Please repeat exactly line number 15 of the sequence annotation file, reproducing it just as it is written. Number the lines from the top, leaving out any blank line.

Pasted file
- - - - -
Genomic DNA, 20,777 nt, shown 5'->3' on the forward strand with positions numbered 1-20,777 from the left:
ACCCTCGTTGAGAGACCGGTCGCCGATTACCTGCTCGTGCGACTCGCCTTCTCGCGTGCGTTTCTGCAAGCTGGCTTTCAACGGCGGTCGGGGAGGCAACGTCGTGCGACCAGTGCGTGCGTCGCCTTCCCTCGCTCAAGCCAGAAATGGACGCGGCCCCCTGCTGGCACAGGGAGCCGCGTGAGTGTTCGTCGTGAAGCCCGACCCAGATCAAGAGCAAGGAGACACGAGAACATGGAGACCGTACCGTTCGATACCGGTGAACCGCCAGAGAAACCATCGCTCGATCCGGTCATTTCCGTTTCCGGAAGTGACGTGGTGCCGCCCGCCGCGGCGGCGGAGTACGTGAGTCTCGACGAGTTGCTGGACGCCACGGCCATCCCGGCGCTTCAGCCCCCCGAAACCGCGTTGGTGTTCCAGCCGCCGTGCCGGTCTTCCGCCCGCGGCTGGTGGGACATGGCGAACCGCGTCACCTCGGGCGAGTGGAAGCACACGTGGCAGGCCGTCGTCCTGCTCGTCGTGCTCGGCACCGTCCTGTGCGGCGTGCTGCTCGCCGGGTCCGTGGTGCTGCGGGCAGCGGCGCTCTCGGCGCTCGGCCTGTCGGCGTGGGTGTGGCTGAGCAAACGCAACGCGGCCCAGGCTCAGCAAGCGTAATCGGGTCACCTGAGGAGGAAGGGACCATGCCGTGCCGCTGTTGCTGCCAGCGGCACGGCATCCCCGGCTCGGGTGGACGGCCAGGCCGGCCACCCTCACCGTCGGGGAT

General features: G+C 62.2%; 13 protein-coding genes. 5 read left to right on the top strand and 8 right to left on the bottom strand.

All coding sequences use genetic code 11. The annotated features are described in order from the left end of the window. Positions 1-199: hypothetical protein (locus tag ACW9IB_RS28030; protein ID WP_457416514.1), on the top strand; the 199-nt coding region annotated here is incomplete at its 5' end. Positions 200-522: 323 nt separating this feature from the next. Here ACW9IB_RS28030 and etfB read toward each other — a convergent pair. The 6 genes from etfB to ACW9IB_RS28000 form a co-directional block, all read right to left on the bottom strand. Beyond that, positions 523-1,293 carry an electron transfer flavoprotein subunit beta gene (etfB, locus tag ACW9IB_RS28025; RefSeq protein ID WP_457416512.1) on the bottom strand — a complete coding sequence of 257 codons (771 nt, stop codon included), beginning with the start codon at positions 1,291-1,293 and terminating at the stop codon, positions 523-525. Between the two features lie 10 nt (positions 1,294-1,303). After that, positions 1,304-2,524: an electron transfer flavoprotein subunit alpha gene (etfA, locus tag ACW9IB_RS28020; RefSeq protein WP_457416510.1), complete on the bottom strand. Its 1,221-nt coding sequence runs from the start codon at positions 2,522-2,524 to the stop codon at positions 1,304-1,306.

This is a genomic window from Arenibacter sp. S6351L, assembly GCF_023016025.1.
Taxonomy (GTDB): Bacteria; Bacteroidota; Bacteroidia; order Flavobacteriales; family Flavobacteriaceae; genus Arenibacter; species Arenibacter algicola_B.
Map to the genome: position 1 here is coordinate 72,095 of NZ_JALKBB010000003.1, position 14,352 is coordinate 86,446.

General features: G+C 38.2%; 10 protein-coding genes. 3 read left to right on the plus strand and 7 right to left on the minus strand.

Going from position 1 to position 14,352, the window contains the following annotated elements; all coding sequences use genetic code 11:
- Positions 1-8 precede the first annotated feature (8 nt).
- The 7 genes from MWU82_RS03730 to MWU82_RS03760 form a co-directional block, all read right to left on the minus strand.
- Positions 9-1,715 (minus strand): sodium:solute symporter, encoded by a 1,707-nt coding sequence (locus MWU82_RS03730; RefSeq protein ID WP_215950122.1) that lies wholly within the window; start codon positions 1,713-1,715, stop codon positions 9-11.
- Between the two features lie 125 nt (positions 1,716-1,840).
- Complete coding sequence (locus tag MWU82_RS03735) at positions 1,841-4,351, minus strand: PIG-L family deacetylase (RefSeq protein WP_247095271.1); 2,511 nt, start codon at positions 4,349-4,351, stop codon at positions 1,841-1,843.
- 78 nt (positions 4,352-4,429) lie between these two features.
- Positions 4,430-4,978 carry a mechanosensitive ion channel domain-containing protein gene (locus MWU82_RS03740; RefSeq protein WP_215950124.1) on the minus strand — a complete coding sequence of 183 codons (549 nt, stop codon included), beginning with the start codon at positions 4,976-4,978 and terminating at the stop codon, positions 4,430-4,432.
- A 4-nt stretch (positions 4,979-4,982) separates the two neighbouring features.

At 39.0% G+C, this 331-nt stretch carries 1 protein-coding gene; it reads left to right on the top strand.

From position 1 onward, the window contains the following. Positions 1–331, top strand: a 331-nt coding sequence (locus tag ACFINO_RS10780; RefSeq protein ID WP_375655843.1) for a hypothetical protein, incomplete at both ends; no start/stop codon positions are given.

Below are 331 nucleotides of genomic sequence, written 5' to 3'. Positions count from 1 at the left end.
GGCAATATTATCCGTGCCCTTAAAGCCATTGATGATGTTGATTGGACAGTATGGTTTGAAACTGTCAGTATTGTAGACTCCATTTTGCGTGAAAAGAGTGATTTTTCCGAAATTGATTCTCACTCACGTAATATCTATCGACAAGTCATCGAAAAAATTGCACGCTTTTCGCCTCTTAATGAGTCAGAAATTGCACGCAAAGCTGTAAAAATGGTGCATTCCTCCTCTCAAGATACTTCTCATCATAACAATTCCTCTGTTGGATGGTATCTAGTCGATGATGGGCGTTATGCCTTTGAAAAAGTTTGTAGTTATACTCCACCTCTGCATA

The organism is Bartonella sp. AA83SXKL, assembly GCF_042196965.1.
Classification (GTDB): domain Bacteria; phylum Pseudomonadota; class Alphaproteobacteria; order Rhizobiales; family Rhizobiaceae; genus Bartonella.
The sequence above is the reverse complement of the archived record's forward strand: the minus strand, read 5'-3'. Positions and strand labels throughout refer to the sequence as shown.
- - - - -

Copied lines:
- 78 nt (positions 4,352-4,429) lie between these two features.